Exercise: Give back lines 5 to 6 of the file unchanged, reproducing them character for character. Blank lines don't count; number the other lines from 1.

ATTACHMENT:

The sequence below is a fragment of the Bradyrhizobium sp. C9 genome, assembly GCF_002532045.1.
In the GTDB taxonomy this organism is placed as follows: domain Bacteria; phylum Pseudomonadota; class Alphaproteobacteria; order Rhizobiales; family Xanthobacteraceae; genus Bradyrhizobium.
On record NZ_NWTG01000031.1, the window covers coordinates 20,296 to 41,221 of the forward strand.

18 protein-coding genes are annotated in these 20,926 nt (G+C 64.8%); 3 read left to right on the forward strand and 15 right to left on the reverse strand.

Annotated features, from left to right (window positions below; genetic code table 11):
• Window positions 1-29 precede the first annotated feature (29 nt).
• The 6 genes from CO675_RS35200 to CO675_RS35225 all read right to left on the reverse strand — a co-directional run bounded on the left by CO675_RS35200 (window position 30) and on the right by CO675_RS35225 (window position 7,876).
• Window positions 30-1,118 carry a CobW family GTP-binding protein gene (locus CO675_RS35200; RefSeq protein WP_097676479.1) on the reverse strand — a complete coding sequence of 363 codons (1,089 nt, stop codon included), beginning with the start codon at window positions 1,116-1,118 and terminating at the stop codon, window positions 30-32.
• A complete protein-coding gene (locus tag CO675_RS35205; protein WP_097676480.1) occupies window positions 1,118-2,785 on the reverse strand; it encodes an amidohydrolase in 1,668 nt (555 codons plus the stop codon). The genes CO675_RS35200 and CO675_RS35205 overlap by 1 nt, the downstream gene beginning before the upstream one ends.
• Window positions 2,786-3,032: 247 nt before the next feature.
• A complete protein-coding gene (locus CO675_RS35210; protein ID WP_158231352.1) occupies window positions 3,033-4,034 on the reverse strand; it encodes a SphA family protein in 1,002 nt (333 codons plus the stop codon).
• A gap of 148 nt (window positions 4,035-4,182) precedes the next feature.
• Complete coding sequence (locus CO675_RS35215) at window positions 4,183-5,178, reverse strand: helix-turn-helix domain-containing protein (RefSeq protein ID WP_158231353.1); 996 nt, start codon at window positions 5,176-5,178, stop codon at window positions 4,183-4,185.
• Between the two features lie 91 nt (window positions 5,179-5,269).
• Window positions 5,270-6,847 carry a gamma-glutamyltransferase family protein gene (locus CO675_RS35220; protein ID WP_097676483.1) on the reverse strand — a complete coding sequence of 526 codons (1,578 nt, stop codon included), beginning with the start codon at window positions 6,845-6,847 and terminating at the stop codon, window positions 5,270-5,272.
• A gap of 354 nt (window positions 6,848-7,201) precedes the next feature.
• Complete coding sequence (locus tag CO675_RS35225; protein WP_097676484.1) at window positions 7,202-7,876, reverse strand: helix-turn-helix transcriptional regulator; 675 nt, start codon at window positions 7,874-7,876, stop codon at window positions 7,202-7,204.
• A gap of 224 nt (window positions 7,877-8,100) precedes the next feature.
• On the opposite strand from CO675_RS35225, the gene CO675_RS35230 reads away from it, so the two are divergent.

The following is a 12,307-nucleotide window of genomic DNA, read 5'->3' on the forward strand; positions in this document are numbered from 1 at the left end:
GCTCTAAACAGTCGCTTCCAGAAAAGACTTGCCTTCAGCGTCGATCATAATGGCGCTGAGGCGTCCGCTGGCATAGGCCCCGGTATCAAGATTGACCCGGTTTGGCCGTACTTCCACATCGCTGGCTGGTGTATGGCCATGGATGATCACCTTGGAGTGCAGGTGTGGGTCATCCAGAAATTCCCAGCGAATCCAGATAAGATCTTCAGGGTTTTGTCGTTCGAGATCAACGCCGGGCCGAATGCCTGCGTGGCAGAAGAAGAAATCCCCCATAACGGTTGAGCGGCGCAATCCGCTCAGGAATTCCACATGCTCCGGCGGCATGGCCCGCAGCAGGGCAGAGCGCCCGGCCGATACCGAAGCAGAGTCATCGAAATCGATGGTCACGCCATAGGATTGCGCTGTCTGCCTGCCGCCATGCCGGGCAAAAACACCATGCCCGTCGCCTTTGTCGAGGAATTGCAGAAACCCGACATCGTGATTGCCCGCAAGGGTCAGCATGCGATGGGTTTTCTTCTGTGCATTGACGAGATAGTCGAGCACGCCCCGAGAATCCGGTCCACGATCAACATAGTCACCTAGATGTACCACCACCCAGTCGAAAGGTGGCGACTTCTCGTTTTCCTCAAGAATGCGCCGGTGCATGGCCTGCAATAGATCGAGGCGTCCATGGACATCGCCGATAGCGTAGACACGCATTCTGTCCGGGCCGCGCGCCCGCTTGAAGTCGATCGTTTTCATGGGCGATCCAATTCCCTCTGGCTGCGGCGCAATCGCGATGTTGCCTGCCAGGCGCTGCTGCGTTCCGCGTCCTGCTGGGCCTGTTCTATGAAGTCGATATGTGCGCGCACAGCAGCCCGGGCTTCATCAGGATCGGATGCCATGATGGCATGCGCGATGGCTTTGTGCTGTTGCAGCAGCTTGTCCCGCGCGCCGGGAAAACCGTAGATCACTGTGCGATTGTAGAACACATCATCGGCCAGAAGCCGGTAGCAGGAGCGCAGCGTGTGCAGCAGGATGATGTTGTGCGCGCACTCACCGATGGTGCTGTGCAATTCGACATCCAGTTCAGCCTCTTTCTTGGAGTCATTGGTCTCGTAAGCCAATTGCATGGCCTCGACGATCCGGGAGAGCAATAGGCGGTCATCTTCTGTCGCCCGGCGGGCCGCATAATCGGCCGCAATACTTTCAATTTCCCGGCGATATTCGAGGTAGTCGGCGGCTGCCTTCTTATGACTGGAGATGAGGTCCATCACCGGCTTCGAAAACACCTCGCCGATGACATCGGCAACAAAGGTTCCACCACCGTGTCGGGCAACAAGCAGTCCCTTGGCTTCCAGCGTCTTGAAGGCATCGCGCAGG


Annotated features, from left to right (window positions below; genetic code table 11):
• Window positions 1-29 precede the first annotated feature (29 nt).